At the Norwegian Literature Festival at Lillehammer the Crown Princess will, in addition to do the official opening, have a literary salon with two Norwegian authors.

The journey ends at Hamar.


Book review Mary and Frederik 10 years

ItemImage.aspxI picked this up in October when I was in Denmark.

It’s a nice book filled with lots of nice pictures.

It details how they met, their wedding, the children, and their work over the past ten years.

If you have followed them for the past ten years, there is next to little new.

If you haven’t, or am new to royal watching, the book gives a nice overview.

Another review comments on how the book tries to show their everyday life. The down-to-earth of making breakfast for the children, and picking them up at daycare, but gloss over the details that doesn’t necessarily show the family off as the down-to-earth Danes that just happen to live in multiple palaces – such as the nannies.

Overall, the writing gets a bit sugar-sweet, but as an overview it is a decent enough book.


Review: A Year of Living Danishly: My Twelve Months Unearthing the Secrets of the World’s Happiest Country

A Year of Living Danishly: My Twelve Months Unearthing the Secrets of the World's Happiest Country
For some reason, I really seem to enjoy books where people move to another country and give their reflections on living there. In this case, British journalist from London moving to Jutland, Denmark. (Something a lot of Copenhageners I know would have had a serious problem with.)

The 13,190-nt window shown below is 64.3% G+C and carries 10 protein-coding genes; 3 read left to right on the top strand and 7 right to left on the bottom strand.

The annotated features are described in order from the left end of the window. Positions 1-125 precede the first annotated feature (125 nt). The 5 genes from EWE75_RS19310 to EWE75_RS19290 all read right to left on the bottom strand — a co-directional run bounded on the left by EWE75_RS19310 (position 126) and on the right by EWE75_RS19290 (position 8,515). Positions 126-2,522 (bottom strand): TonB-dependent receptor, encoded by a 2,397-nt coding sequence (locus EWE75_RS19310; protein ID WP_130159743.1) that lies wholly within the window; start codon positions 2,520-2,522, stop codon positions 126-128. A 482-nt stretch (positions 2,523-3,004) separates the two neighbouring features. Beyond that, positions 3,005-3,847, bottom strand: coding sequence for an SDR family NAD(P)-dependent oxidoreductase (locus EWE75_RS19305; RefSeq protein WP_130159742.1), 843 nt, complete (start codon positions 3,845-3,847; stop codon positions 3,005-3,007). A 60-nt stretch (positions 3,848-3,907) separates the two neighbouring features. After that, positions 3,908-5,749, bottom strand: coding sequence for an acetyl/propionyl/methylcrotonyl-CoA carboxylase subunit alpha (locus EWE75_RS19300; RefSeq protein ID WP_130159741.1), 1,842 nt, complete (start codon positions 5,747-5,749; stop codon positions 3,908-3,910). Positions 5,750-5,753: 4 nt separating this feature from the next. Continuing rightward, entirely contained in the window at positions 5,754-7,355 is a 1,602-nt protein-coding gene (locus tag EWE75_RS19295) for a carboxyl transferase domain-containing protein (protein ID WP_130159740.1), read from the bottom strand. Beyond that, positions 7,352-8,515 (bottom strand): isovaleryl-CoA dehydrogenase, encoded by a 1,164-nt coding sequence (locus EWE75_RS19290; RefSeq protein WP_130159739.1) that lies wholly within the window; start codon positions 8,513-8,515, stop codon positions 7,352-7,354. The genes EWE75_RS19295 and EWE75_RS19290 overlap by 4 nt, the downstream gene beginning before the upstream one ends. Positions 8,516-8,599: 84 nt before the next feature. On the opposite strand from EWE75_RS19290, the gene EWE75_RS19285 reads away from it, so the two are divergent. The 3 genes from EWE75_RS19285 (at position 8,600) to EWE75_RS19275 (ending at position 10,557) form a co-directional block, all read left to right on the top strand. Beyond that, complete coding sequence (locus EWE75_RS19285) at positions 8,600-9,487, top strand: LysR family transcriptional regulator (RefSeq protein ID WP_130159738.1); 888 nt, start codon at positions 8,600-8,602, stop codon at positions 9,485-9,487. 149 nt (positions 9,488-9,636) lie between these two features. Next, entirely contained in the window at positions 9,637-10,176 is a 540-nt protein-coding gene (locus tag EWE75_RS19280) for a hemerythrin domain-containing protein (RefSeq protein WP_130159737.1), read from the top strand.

She covers topics, month for month, as she gets used to living in Denmark and the oddities of Danes seen from a British perspective. Sometimes some of the chapters seemed overly long, but as there was a red thread binding the story together, it felt like a complete project.

In some things I could definitely recognise the first period when I moved to Denmark myself – and my first meeting with the Danish tax returns… By virtue of speaking Norwegian you’d think it would be easier, and it was, somewhat, but bureaucratic Danish language is in a linguistic family of its own, with little recognisability to Norwegians.

The stories are funny at times, and interesting at others. (Sometimes both funny and interesting.) Well worth a read.

The Year of Living Danishly: Uncovering the Secrets of the World’s Happiest Country by Helen Russell ( link)

Review: Royale Rejser: Bag kulisserne med de kongelige

The book Royale Rejser: Bag kulisserne med de kongelige by John Lindskog depicts the story in 15 chapters of various photographers who have been following the Danish royal family through the years.

It tells the story of King Frederik who did not much care for the photographers, but had one he tolerated. Prince Henrik who was taught how to sail by a photographer. The photographer who got the scoop of Mary and Frederik together on holiday in Australia, based on something Mary had said in an interview a lot earlier. It also tells of how they might not publish something because the royal family asked them not to.

Of course, the stories in the book are subjective – as the last chapter’s interpretation that Queen Margarethe will abdicate any day now. (The book was written in 2009.)

The photographers share the stories of how it is to travel with the royal family. How they can joke with them one minute, and be very formal the next.